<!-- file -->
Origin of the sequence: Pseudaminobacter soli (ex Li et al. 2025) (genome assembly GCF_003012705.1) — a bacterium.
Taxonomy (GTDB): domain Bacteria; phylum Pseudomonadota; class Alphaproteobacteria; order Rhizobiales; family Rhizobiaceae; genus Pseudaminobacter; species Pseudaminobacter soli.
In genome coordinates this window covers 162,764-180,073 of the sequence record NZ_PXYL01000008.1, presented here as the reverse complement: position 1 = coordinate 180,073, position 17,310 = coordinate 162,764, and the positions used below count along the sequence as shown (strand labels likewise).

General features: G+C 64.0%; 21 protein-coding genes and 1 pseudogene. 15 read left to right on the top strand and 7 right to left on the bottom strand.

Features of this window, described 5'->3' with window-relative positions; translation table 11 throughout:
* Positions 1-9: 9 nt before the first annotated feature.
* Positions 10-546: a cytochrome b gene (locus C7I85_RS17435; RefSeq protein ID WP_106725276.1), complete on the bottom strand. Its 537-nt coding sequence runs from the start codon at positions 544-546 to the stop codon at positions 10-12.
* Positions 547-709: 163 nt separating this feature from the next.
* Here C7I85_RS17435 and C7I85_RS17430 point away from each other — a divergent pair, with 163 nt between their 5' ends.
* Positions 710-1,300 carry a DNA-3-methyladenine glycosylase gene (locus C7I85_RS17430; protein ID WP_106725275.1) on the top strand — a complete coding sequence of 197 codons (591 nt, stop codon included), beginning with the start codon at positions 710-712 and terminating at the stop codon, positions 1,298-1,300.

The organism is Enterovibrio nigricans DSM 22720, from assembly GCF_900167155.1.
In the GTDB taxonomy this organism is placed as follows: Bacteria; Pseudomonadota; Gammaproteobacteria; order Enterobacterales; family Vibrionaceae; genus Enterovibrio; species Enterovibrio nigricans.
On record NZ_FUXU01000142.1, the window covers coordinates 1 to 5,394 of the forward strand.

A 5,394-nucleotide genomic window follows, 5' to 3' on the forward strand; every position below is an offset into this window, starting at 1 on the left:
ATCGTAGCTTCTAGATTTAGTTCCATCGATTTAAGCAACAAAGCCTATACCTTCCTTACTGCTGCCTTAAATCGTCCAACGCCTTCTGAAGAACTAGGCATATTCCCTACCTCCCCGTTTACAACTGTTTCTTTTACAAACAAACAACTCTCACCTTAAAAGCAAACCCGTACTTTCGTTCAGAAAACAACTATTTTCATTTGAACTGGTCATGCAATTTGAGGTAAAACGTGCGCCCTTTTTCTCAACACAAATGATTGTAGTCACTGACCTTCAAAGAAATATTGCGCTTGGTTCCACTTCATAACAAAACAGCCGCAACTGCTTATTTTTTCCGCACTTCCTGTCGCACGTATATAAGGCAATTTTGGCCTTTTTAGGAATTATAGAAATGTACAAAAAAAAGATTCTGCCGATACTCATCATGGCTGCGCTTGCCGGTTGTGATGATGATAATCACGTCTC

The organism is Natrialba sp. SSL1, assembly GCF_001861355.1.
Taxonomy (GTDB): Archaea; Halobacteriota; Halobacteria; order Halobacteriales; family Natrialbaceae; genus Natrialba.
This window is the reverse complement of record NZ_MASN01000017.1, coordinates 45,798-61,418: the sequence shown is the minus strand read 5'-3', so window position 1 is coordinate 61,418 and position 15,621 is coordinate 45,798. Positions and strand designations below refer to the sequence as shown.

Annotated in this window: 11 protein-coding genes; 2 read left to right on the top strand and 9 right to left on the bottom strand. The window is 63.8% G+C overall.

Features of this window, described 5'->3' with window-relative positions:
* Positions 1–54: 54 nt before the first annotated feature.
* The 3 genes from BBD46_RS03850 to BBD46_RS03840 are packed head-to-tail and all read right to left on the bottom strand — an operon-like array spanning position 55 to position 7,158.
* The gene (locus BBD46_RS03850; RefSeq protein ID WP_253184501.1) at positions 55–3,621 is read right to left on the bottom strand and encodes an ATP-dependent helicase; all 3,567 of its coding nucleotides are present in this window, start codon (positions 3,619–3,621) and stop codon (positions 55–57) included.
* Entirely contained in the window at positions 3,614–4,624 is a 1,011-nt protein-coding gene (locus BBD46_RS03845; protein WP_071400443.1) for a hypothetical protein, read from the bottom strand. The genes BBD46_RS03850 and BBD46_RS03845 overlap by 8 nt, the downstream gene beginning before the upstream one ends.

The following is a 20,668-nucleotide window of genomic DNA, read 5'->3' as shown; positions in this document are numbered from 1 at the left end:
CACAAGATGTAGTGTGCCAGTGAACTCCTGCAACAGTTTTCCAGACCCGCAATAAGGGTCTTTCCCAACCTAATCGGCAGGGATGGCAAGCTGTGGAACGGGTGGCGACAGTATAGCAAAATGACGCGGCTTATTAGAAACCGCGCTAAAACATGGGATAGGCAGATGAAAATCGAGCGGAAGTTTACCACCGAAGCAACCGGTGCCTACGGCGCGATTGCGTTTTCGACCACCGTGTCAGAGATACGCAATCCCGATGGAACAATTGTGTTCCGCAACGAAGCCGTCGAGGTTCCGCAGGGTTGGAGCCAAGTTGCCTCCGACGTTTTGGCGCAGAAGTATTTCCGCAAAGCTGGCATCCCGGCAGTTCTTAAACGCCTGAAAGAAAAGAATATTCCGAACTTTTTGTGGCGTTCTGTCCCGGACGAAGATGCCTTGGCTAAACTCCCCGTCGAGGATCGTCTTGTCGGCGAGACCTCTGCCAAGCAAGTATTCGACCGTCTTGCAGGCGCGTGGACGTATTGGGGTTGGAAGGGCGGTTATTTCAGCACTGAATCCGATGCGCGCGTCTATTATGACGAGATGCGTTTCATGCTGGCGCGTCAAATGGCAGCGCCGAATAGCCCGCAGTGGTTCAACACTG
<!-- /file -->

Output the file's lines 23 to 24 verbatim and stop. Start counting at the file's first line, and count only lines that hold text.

* The gene (locus BBD46_RS03850; RefSeq protein ID WP_253184501.1) at positions 55–3,621 is read right to left on the bottom strand and encodes an ATP-dependent helicase; all 3,567 of its coding nucleotides are present in this window, start codon (positions 3,619–3,621) and stop codon (positions 55–57) included.
* Entirely contained in the window at positions 3,614–4,624 is a 1,011-nt protein-coding gene (locus BBD46_RS03845; protein WP_071400443.1) for a hypothetical protein, read from the bottom strand. The genes BBD46_RS03850 and BBD46_RS03845 overlap by 8 nt, the downstream gene beginning before the upstream one ends.